Universe TV - The Universe TV - Charles Cockell - BBC Horizon TV - Richard Hoover - David Attenborough TV - Extreme Universe TV - Brian Cox TV - Jupiter’s Alien Moon TV - Brian Cox TV - Richard Hoover TV - Return to the Giant Crystal Cave TV - World's Biggest Cave TV - Paranatural: Blood Rain and Star Jelly TV - David Darling - Secrets of the Underground TV -
5,532. The NASA scientists have discovered that life can survive in places where no-one had expected. It now turns out that life can survive just about anywhere that there is water. It doesn’t seem to matter how hostile the environment is. (Life & Extremophiles & Universe) Universe: Life
5,533. The tenacity of life here in Earth’s most extreme environments encourages many biologists to believe that life may be remarkably widespread throughout the universe. (Life & Extremophiles & Universe) ibid.
64,461. These bacteria stained red feed off hydrogen gas created when water reacts with volcanic rock. (Bacteria & Extremophiles) ibid.
71,587. At the start of a new millennium we’re about to embark on the greatest adventure of all time. 500,000,000 miles from Earth a spacecraft will land of Jupiter’s icy moon Europa. Its mission: to search for alien life. (Europa & Life & Extremophiles & Universe) ibid.
71,588. The microbes of Europa would have to be far tougher than their arctic counterparts. They’d have to survive lethal doses of radiation generated by Jupiter’s powerful magnetism. (Europa & Life & Extremophiles & Universe) ibid.
5,528. For hundreds of years scientists believed that sunlight was the only energy source for life. But within the past few decades new research has proven them wrong. Boiling water temperatures found around hydro-thermal vents on the sea floor were once believed to be incompatible with life, but recently scientists have discovered that the areas around these black smokers are perfectly suitable for a flourishing underwater community. Instead of the sun, these creatures take their energy from the heat, gasses and minerals emitted from the vents. These highly tenacious life forms are known as extremophiles. (Life & Ocean & Extremophiles & Universe) The Universe s3e5: Alien Faces, History 2008
5,531. The extremophile is generally a word for micro-organisms that live in physical or chemical conditions that are much more extreme than you and I are used to. People have found them growing at very low PH – that’s very acid conditions, very alkaline conditions, they can grow at temperatures, they can grow in the freezing ice sheets of Antarctica. (Life & Extremophiles) Professor Charles Cockell, The Open University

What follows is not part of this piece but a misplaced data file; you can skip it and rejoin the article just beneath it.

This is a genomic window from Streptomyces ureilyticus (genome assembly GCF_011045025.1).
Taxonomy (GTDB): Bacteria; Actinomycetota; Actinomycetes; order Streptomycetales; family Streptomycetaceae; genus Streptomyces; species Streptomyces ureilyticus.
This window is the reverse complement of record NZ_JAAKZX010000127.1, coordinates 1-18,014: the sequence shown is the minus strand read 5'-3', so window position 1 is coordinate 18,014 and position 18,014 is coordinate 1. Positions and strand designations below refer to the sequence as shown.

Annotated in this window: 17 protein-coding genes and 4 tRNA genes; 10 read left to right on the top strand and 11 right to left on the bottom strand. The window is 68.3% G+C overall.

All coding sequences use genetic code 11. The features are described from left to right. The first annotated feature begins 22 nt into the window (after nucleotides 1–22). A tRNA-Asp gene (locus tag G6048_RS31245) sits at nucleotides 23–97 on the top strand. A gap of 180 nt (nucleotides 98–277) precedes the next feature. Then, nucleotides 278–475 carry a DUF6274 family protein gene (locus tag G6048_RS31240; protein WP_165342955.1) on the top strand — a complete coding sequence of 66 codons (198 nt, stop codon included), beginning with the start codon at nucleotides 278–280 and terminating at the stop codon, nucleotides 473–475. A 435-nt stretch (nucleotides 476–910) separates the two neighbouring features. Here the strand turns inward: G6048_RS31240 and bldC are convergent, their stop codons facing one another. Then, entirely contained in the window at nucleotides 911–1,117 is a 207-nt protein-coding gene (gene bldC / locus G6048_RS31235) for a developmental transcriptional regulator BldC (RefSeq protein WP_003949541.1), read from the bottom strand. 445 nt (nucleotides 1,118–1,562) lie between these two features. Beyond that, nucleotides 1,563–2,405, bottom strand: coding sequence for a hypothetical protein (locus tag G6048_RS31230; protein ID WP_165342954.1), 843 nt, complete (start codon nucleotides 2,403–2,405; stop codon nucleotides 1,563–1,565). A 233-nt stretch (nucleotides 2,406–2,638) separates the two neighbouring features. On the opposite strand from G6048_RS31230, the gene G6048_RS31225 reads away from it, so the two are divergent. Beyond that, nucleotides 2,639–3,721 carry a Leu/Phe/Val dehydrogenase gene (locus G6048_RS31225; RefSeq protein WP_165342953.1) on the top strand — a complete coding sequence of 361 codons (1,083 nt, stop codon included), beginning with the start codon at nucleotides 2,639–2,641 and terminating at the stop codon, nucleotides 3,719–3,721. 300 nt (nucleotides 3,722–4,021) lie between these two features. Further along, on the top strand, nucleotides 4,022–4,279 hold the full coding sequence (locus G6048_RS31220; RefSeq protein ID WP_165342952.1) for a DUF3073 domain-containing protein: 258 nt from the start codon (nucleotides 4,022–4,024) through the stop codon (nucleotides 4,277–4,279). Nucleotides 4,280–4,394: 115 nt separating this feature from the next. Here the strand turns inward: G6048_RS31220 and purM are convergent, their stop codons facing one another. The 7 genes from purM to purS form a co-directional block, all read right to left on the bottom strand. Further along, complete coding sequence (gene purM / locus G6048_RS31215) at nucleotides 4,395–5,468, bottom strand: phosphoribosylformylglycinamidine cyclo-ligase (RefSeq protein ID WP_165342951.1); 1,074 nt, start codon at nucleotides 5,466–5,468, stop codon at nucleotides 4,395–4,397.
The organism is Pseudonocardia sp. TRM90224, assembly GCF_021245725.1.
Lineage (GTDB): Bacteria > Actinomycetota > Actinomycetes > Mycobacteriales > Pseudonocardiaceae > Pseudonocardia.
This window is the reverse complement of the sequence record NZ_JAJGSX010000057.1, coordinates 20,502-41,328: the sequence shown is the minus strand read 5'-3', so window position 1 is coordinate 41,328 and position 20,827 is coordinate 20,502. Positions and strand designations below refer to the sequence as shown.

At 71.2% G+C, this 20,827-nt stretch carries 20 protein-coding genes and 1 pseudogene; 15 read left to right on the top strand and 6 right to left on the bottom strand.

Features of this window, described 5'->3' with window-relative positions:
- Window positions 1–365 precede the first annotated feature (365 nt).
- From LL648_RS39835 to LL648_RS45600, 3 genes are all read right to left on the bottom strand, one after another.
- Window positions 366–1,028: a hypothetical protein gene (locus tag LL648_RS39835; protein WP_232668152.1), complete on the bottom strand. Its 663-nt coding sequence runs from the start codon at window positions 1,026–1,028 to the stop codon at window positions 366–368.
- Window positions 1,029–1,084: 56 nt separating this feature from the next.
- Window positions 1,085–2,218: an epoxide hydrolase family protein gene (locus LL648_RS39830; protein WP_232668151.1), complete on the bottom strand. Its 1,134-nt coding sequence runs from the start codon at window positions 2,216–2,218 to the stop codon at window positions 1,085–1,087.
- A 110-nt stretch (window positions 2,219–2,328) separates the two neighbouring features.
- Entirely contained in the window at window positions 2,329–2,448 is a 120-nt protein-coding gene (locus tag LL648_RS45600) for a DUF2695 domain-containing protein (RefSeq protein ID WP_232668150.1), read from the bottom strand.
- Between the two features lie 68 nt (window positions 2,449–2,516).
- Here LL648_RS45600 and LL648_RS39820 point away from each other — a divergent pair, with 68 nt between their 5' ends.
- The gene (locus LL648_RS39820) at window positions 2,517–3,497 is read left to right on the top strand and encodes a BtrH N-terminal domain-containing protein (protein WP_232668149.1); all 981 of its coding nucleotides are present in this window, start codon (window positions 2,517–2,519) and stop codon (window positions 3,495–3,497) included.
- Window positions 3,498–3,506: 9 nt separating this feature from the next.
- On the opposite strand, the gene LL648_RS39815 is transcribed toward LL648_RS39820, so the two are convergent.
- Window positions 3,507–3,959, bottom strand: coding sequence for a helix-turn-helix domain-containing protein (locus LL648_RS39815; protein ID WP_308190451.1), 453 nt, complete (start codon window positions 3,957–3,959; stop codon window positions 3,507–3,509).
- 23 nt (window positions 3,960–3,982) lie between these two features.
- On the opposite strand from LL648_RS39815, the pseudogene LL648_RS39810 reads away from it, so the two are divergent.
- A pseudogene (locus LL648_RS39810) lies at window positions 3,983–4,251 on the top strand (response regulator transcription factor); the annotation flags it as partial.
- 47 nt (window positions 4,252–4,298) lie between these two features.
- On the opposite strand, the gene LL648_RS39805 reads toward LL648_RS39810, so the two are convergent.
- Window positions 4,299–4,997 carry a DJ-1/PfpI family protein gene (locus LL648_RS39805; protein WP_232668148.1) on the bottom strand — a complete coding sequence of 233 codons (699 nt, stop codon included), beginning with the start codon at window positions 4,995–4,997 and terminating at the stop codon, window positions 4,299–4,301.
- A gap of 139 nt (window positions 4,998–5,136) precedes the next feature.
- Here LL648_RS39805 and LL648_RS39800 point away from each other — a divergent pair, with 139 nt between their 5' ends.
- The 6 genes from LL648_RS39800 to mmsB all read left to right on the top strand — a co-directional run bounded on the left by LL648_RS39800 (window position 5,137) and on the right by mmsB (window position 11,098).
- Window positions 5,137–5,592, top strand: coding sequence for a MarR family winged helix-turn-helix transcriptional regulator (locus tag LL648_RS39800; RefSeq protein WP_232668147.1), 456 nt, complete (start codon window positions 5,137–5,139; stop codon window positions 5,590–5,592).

5,578. The floor of the ocean is home to exotic heat-loving organisms clustered round undersea volcanic rifts. The molten rock below creates steam vents and boiling ... hydrothermal systems of cracks and fissures in the Earth’s crusts. The heat-loving organisms thrive on these extreme conditions. (Life & Ocean & Extremophiles) Horizon: Life is Impossible, BBC 1993
5,579. Streeter argues that these heat-loving autotrophic organisms feeding on carbon dioxide from the vents are a strong pointer to the nature of the origin of Life. (Life & Ocean & Extremophiles) ibid.
5,580. The floor of the ocean is home to exotic heat-loving organisms clustered round undersea volcanic rifts. The molten rock below creates steam vents and fissures ... The heat-loving organisms thrive on these extreme conditions. (Life & Ocean & Extremophiles) ibid.
5,582. Other than light, what else could fuel life? A clue came from underneath a rubbish dump in Romania. Here cave scientists stumbled across a biological treasure trove ... It was like a bubble trapped in rock until it was broken into. Nothing from the surface had got into it perhaps for millions of years. What they had found was a world as dark and isolated as Lake Vostok ... But these creatures were unlike anything he had seen before ... the cave was completely cut off from the surface. Nothing could get through; the scum was a thick microbial mat. This was the base of the food chain. But what were the microbes living on? ... In the absence of sunlight they were using hydrogen sulphide as their energy source. (Life & Romania & Russia & Cave & Animals & Extremophiles) Horizon: The Lost World of Lake Vostok, BBC 2000
77,117. It’s a hot and humid July in 2001. And something very strange has happened on planet Earth. Here is southern India many villages are the focus of a possible alien invasion. It starts with rain. Red rain. The local people were horrified. (Life & India & Aliens & Rain & Panspermia & Extremophiles) Horizon: We are the Aliens? re 2001 downfall of red rain southern India, BBC 2006
5,583. The particles weren’t dust at all. They were alive. But what was this mysterious life-form? There was only one way to find out: take a look at the DNA. The results came back: there was no DNA. It was life but not as we know it. (Life & India & Aliens & Rain & Panspermia & Extremophiles) ibid.
5,584. The discovery of DNA in the red rain cells has been corroborated by another lab. Yet this recent finding has done nothing to dent Chandra’s unshakable belief that the red rain is extraterrestrial. He believes that all life in the cosmos will probably share various types of DNA. (Life & India & Aliens & Rain & Panspermia & Extremophiles) ibid.